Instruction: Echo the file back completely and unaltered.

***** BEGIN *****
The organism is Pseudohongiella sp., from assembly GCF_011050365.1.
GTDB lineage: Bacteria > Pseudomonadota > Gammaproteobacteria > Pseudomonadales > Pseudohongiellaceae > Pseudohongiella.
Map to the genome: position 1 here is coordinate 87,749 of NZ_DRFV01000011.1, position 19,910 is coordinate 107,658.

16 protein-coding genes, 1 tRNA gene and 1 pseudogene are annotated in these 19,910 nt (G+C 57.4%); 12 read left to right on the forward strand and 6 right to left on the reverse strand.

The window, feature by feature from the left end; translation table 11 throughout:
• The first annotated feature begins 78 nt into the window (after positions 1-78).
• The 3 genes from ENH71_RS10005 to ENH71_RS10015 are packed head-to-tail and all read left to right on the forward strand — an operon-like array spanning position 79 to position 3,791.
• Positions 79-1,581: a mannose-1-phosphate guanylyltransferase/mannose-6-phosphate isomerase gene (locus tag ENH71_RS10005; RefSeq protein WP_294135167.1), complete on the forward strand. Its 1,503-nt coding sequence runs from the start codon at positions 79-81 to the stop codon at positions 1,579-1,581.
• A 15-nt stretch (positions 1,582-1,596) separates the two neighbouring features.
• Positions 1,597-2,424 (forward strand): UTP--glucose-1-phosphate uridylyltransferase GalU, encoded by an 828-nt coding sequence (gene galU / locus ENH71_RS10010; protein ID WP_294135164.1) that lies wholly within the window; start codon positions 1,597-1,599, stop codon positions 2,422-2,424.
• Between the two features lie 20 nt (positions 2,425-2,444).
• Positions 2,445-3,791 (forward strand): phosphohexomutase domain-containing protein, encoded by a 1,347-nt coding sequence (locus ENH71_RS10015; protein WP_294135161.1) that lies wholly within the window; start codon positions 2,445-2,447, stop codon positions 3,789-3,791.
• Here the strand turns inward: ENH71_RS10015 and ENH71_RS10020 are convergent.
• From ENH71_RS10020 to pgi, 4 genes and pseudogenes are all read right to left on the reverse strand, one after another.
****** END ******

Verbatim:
The organism is Pseudohongiella sp., from assembly GCF_011050365.1.
GTDB lineage: Bacteria > Pseudomonadota > Gammaproteobacteria > Pseudomonadales > Pseudohongiellaceae > Pseudohongiella.
Map to the genome: position 1 here is coordinate 87,749 of NZ_DRFV01000011.1, position 19,910 is coordinate 107,658.

16 protein-coding genes, 1 tRNA gene and 1 pseudogene are annotated in these 19,910 nt (G+C 57.4%); 12 read left to right on the forward strand and 6 right to left on the reverse strand.

The window, feature by feature from the left end; translation table 11 throughout:
• The first annotated feature begins 78 nt into the window (after positions 1-78).
• The 3 genes from ENH71_RS10005 to ENH71_RS10015 are packed head-to-tail and all read left to right on the forward strand — an operon-like array spanning position 79 to position 3,791.
• Positions 79-1,581: a mannose-1-phosphate guanylyltransferase/mannose-6-phosphate isomerase gene (locus tag ENH71_RS10005; RefSeq protein WP_294135167.1), complete on the forward strand. Its 1,503-nt coding sequence runs from the start codon at positions 79-81 to the stop codon at positions 1,579-1,581.
• A 15-nt stretch (positions 1,582-1,596) separates the two neighbouring features.
• Positions 1,597-2,424 (forward strand): UTP--glucose-1-phosphate uridylyltransferase GalU, encoded by an 828-nt coding sequence (gene galU / locus ENH71_RS10010; protein ID WP_294135164.1) that lies wholly within the window; start codon positions 1,597-1,599, stop codon positions 2,422-2,424.
• Between the two features lie 20 nt (positions 2,425-2,444).
• Positions 2,445-3,791 (forward strand): phosphohexomutase domain-containing protein, encoded by a 1,347-nt coding sequence (locus ENH71_RS10015; protein WP_294135161.1) that lies wholly within the window; start codon positions 2,445-2,447, stop codon positions 3,789-3,791.
• Here the strand turns inward: ENH71_RS10015 and ENH71_RS10020 are convergent.
• From ENH71_RS10020 to pgi, 4 genes and pseudogenes are all read right to left on the reverse strand, one after another.